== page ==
This Customer Culture Programme encourages all colleagues, regardless of where they sit in the organisation, to recognise the vital role they play in delivering for the millions of customers who use our products and services every day.
Fast forward a year and I do not think any of us could have predicted the situation we find ourselves in today, experiencing a global pandemic that has had major consequences for all of us. However, it is in ‘stressed’ situations like this, that the way a business looks after its customers comes into sharp focus, exposing what is in the DNA of every organisation, good or bad.
When it comes to customer values, I don’t know of a single business that doesn’t claim to be customer-focused, but how many can truly demonstrate this? If your approach is simply used for boosting marketing material, or as a tick box exercise, rather than impacting every element of your business, then you need to rethink. While at BGL we are proud of the way we place our customers at the heart of our organisation, the purpose of our programme was not to simply highlight the positives but rather, it was created as a platform to allow us to share best practice and make decisions through a customer lens. From time to time, challenging ourselves to ask the difficult questions with a specific goal in mind can prove illuminating.
BGL’s Customer Principles, born out of our strong values, are a simple tool for colleagues to use within their roles, helping to ensure consistently good outcomes. The Customer Principles consist of four questions:
- Would our customers understand the reason for the approach?
- Would you be happy if a friend or family were to experience this?
- Would you champion the approach externally?
- Does it align to our values?
What an organisation’s culture says about it – especially during times of crisis
While these questions are evident every day within our customer-facing teams, they have also been debated many times over the past year across all areas of the organisation from Product Development and Pricing, right through to our Technology, Compliance and Finance teams.
More recently, the Principles have been a useful tool for some of the decisions we’ve taken for customers during the pandemic. For example, the Principles, as well as our overall business values, helped to shape our thinking when it came to the changes we needed to implement quickly for ‘blue light’ frontline healthcare workers in our Insurance, Distribution and Outsourcing (IDO) business. Since the start of the pandemic, we have been able to offer additional support for NHS staff, volunteers and emergency services workers by providing replacement vehicles, as well as offering additional protection to those who do not currently have breakdown cover as part of their policy. More widely, these Principles helped to guide our Lending Support Team as they navigated through many hundreds of conversations with customers who were sadly experiencing financial difficulties as a consequence of the pandemic.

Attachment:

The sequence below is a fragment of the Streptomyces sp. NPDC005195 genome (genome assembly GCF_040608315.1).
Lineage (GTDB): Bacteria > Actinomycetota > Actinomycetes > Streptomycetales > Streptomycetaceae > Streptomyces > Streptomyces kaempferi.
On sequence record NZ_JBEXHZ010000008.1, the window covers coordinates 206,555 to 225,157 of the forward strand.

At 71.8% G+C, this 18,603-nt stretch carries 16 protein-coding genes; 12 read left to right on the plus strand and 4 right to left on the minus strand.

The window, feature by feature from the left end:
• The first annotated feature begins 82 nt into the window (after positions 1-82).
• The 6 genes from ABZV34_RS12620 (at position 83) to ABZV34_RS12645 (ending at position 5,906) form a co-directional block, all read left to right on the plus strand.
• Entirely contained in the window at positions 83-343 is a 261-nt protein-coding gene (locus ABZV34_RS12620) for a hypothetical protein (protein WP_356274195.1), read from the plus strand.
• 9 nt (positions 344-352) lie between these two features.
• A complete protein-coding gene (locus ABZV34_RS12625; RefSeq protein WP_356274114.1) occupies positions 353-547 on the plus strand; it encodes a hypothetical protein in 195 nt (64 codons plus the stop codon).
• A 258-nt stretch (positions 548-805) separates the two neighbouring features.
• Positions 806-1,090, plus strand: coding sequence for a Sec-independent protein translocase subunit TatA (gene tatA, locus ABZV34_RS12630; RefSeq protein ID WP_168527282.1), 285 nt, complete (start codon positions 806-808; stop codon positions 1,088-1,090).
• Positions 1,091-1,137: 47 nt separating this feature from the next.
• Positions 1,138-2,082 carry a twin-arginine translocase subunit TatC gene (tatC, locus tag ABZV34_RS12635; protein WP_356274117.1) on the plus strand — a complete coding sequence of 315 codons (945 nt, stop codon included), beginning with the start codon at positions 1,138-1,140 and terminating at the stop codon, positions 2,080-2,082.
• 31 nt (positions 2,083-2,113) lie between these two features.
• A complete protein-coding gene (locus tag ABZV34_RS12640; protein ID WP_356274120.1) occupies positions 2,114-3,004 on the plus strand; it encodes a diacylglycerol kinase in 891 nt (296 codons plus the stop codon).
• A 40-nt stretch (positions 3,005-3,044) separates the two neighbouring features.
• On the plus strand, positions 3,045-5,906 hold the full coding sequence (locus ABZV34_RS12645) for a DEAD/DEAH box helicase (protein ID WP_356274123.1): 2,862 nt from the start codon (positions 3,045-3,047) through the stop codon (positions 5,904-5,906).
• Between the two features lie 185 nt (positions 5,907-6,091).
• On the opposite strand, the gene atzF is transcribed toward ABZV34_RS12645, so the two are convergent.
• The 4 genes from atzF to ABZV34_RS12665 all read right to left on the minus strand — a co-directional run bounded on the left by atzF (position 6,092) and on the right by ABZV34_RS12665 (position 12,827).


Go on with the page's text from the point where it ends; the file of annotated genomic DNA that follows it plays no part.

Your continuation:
From a product perspective, we found ourselves having to make decisions very quickly due to the continually evolving nature of the pandemic and the relevance of certain products. Again, our Customer Principles steered these decisions and while they may have felt rapid, making them against the framework of our Principles and values ensured we were doing it with the customer in mind. For example, on comparethemarket.com, our price comparison website, we worked with our partners to pause the selling of travel insurance policies during the travel bans before switching this journey back on when the Government advice changed. This had a significant commercial impact, however, it was vital to us that any product we sold during this time would meet our customers’ needs.
Similarly, we realised at the start of this pandemic that our comparethemarket.com Meerkat Rewards programme would be unusable for customers due to cinemas and restaurants having to close their doors. With the Principles in mind, we were able to very quickly introduce a pivot strategy to our programme and launch new options that we knew customers could take advantage of during this time, as well unilaterally extending customer’s membership of the programme. All have been well-received at a time when many people simply want reassurance that the brands they use, have their best interests at heart.
There are many more examples of how our Customer Culture Programme has been embedded into our business but fundamentally, our approach is clear – put customers at the heart of our strategy and culture. Ultimately, we are all customers, and this provides a strong basis for any decision making; however, the Principles simply provide a way for us to continually reinforce this.
With a customer focused culture, it’s no surprise that the Principles have been well received, but we still have a long way to go. They are used well and consistently in many areas and we continually strive to find new ways to use them, keeping them front of mind until they become truly embedded over time. I appreciate the Principles are not radical, or even unique to BGL, and it could even be argued that lots of what we have done would have been done anyway. But, the power of our Principles not only empowers colleagues to always advocate for the best outcome, it also raises the volume across BGL on the great stuff we are delivering for our customers. In these challenging times, this is definitely worth celebrating.